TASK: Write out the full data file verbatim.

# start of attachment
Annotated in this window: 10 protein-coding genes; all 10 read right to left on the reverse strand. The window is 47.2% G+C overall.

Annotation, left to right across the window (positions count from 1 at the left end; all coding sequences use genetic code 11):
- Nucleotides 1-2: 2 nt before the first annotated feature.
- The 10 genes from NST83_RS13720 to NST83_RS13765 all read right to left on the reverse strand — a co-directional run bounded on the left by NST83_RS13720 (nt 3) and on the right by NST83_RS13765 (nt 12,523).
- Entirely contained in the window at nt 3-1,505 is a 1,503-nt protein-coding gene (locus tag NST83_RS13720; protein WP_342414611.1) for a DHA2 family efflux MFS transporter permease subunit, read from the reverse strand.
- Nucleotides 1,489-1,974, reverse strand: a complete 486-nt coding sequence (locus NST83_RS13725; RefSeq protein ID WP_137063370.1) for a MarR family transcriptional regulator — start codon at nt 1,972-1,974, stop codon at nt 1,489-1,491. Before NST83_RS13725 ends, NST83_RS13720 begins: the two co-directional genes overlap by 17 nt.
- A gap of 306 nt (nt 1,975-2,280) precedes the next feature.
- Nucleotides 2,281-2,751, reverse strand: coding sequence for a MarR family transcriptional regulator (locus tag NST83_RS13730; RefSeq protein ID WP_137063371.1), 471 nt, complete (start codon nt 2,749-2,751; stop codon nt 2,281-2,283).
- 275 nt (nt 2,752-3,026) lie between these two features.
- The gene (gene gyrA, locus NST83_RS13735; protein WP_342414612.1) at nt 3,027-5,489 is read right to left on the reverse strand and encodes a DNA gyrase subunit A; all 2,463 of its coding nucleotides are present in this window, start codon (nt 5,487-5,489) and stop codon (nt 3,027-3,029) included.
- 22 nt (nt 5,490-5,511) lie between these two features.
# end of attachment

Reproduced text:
Annotated in this window: 10 protein-coding genes; all 10 read right to left on the reverse strand. The window is 47.2% G+C overall.

Annotation, left to right across the window (positions count from 1 at the left end; all coding sequences use genetic code 11):
- Nucleotides 1-2: 2 nt before the first annotated feature.
- The 10 genes from NST83_RS13720 to NST83_RS13765 all read right to left on the reverse strand — a co-directional run bounded on the left by NST83_RS13720 (nt 3) and on the right by NST83_RS13765 (nt 12,523).
- Entirely contained in the window at nt 3-1,505 is a 1,503-nt protein-coding gene (locus tag NST83_RS13720; protein WP_342414611.1) for a DHA2 family efflux MFS transporter permease subunit, read from the reverse strand.
- Nucleotides 1,489-1,974, reverse strand: a complete 486-nt coding sequence (locus NST83_RS13725; RefSeq protein ID WP_137063370.1) for a MarR family transcriptional regulator — start codon at nt 1,972-1,974, stop codon at nt 1,489-1,491. Before NST83_RS13725 ends, NST83_RS13720 begins: the two co-directional genes overlap by 17 nt.
- A gap of 306 nt (nt 1,975-2,280) precedes the next feature.
- Nucleotides 2,281-2,751, reverse strand: coding sequence for a MarR family transcriptional regulator (locus tag NST83_RS13730; RefSeq protein ID WP_137063371.1), 471 nt, complete (start codon nt 2,749-2,751; stop codon nt 2,281-2,283).
- 275 nt (nt 2,752-3,026) lie between these two features.
- The gene (gene gyrA, locus NST83_RS13735; protein WP_342414612.1) at nt 3,027-5,489 is read right to left on the reverse strand and encodes a DNA gyrase subunit A; all 2,463 of its coding nucleotides are present in this window, start codon (nt 5,487-5,489) and stop codon (nt 3,027-3,029) included.
- 22 nt (nt 5,490-5,511) lie between these two features.